His trial's over. And now it turns out that George Zimmerman might need the same thing millions of Americans are looking for: a job.
As Zimmerman and his legal team mounted their defense, they convinced people across the country to donate hundreds of thousands of dollars to help him.
Living expenses, bodyguards and expert witnesses were costly, they argued on websites set up to raise money in the case.
So what's next, now that a jury has acquitted him?
For the 29-year-old Florida man, the financial picture is cloudy. Critics have already accused Zimmerman of profiting from the case. Will the donations keep pouring in? Will he win a monetary reward in his defamation lawsuit against NBC? Could he cash in on his personal story with a book or movie deal?
Beyond the legal costs, Zimmerman's attorney says the case has come at a high price. Fear for his safety has made him live off the grid for months.
"I don't know how he gets a job where he is out in public," Zimmerman's lawyer Mark O'Mara said, "without having the fear of somebody finding out where he works."
Expert to Zimmerman: Pick a new career path
Before he shot 17-year-old Trayvon Martin in February 2012, Zimmerman had studied criminal justice. He applied to become a police officer in Virginia in 2009, but was rejected due to bad credit, according to testimony in his trial.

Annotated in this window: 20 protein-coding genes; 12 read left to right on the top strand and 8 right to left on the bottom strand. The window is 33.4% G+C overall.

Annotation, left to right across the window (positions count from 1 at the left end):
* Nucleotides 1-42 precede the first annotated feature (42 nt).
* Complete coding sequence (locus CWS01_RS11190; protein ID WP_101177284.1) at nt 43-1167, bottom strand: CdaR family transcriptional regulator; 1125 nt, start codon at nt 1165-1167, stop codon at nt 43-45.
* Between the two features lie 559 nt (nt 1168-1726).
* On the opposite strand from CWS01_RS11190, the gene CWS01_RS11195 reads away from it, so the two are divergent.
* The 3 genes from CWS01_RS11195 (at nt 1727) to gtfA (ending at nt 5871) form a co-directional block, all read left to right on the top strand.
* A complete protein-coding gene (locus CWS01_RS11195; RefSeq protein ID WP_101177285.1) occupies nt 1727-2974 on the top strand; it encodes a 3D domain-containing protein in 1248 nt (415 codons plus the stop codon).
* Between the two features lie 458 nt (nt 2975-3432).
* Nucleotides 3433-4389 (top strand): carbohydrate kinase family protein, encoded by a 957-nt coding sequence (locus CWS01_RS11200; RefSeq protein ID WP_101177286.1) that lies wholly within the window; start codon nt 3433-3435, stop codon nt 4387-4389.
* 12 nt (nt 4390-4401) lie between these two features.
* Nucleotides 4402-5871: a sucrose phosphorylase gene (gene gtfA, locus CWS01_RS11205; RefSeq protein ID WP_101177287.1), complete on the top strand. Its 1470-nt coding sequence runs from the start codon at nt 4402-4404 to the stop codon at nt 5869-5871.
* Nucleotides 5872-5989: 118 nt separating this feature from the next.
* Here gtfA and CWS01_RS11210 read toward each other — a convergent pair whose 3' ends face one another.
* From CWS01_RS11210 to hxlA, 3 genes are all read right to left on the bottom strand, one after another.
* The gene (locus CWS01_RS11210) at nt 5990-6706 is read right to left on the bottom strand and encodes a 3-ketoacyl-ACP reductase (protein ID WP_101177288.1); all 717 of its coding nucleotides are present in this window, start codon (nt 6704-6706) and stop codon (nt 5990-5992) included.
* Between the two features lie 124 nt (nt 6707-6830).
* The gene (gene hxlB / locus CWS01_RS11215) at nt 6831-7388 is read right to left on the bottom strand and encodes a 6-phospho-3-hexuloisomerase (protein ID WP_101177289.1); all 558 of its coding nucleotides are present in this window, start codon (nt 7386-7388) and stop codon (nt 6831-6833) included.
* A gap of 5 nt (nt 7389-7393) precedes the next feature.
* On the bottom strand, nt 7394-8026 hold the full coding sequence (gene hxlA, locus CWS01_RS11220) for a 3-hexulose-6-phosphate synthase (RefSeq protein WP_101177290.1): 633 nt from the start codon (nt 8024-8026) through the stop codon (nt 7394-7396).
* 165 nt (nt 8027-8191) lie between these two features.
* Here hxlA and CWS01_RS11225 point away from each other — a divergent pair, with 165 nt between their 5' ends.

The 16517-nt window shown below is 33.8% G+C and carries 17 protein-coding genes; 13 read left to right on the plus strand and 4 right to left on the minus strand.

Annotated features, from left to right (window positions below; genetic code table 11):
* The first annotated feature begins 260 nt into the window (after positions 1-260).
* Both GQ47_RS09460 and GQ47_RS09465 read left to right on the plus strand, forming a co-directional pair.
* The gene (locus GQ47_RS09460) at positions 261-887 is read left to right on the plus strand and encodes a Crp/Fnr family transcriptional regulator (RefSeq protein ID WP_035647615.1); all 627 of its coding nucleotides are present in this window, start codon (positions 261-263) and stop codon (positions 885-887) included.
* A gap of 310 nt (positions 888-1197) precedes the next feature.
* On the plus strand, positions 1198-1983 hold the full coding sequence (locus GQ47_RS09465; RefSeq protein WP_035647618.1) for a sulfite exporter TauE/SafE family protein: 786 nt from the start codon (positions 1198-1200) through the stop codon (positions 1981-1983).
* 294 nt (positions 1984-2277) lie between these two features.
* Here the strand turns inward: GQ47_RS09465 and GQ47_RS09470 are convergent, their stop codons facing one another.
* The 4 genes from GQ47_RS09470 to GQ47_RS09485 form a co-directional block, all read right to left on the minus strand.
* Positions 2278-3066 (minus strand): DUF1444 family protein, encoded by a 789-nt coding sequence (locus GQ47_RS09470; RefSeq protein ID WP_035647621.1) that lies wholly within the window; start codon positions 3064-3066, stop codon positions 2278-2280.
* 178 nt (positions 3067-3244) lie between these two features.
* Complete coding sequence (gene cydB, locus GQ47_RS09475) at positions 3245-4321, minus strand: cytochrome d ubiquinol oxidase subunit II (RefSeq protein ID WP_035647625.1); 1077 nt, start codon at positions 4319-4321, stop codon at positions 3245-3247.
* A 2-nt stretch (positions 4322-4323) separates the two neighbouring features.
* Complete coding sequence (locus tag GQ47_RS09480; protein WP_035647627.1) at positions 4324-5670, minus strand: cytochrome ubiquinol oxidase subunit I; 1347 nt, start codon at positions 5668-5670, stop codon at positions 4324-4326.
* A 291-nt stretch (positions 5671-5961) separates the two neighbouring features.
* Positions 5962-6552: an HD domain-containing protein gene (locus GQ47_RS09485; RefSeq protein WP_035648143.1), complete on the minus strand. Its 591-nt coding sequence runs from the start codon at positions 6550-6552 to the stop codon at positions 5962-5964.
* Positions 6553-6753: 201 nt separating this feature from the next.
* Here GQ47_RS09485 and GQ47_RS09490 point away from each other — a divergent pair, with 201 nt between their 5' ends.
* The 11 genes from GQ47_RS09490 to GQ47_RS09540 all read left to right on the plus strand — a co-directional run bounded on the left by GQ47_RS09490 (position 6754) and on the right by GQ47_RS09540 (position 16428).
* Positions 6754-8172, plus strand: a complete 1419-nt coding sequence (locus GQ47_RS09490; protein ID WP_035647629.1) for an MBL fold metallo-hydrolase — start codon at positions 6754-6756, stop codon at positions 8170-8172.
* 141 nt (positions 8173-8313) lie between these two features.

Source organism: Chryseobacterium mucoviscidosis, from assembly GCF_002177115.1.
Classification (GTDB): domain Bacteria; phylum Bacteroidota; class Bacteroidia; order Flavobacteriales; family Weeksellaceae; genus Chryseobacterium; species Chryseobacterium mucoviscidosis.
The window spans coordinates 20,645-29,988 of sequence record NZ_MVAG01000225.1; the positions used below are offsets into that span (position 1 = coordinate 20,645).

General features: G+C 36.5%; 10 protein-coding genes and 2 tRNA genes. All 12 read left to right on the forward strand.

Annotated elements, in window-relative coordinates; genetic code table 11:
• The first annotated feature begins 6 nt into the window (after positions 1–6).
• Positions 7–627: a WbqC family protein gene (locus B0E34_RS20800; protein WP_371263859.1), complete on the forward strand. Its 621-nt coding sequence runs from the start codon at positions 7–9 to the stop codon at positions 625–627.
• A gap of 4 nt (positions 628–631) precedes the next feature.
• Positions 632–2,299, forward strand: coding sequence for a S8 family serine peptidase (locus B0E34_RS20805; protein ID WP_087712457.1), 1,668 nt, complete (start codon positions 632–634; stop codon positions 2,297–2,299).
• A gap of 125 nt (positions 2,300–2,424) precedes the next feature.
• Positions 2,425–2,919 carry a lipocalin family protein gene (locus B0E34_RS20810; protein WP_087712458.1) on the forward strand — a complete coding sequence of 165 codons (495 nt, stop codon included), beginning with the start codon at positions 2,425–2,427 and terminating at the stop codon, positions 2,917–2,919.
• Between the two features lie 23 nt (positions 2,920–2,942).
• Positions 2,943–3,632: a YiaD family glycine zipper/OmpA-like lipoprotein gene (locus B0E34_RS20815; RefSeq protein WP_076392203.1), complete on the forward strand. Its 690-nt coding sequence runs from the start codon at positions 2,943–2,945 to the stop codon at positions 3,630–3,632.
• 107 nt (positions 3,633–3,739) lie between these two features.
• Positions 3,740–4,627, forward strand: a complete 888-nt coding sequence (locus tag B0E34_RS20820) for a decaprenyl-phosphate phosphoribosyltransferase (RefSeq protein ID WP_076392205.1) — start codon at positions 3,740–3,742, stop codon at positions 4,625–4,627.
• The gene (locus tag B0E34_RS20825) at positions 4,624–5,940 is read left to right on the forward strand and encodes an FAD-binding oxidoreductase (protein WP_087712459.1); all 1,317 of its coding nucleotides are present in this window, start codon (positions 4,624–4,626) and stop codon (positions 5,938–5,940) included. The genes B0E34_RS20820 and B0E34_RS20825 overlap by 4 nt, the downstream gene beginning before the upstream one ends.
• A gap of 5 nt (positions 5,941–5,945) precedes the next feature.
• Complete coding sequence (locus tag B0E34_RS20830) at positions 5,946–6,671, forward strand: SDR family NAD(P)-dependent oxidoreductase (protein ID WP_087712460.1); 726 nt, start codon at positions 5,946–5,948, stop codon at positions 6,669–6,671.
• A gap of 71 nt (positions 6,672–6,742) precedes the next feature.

Even with more money in his bank account, that career path shouldn't be on the table anymore, an expert told CNN.
"That is the absolute worst thing you can do," said reputation management counselor Mike Paul. "It might be your old passion; you need to find a new passion. And it needs to be helping people in a very different way -- a way that is much more compassionate, not just involving law enforcement."
So far, Zimmerman's lawyers and family have been tight-lipped about his next steps. O'Mara describes his client as a marked man, arguing that his options are limited due to death threats he faces.
"The first time that he got out of jail, he slept a lot. I think he is going to have to take a lot of time to relax, to center himself, to get used to his new reality, which is a free man, exonerated," brother Robert Zimmerman Jr. told CNN en Español on Sunday. "And he is going to have to take his own steps as he sees fit, whatever brings him the best result."
Whatever he does, his brother said, it will have to be under the radar.
"As he engages the world, as anyone in his situation would, without restrictions," Robert Zimmerman said, "he's going to have to learn to move about in a very low-profile way and keep to himself."
Donations fueled defense, led to wife's arrest
But online, at least, being low-profile hasn't exactly been Zimmerman's style.
Through websites set up for his defense, he raked in hundreds of thousands of dollars.
One site, gzdefensefund.com, raised more than $330,000 in just over a year, according to a spokesman for Zimmerman's lawyer. That's in addition to about $200,000 Zimmerman raised on his own through a PayPal account before O'Mara took the case.
Where did that money go?